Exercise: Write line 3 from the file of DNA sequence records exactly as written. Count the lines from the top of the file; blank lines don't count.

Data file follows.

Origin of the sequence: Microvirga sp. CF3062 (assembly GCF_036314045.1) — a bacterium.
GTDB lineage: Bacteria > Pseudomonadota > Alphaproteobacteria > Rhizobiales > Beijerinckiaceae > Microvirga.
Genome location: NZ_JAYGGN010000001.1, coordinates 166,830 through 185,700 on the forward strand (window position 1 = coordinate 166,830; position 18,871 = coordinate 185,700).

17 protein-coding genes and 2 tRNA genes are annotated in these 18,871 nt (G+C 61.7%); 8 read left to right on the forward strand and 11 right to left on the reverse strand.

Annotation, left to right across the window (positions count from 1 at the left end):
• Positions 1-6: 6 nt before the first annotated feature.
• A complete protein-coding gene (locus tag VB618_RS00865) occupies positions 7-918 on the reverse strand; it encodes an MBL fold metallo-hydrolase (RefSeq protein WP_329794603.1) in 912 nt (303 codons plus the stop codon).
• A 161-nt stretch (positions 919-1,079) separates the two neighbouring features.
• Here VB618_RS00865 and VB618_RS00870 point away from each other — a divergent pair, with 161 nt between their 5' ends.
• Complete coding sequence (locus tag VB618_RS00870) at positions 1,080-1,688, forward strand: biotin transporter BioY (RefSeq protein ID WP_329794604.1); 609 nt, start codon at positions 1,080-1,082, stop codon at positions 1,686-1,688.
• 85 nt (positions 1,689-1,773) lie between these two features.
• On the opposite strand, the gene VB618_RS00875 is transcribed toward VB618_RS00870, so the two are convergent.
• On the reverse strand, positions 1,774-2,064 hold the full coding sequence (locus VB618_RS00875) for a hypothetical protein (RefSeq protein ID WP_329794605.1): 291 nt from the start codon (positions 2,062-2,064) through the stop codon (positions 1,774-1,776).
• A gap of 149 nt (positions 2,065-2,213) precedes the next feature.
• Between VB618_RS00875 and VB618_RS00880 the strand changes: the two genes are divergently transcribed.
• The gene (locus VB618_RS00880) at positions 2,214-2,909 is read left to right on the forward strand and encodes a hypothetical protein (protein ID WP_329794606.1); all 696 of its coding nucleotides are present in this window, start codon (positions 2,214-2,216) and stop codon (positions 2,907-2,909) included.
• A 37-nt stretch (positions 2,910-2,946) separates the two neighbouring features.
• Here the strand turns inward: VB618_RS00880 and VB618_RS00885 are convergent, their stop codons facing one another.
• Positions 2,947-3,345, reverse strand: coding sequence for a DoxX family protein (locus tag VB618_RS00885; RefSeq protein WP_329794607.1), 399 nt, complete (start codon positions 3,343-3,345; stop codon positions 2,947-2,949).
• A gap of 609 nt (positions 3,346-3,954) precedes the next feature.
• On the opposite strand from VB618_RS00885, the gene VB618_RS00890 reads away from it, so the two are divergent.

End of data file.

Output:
Genome location: NZ_JAYGGN010000001.1, coordinates 166,830 through 185,700 on the forward strand (window position 1 = coordinate 166,830; position 18,871 = coordinate 185,700).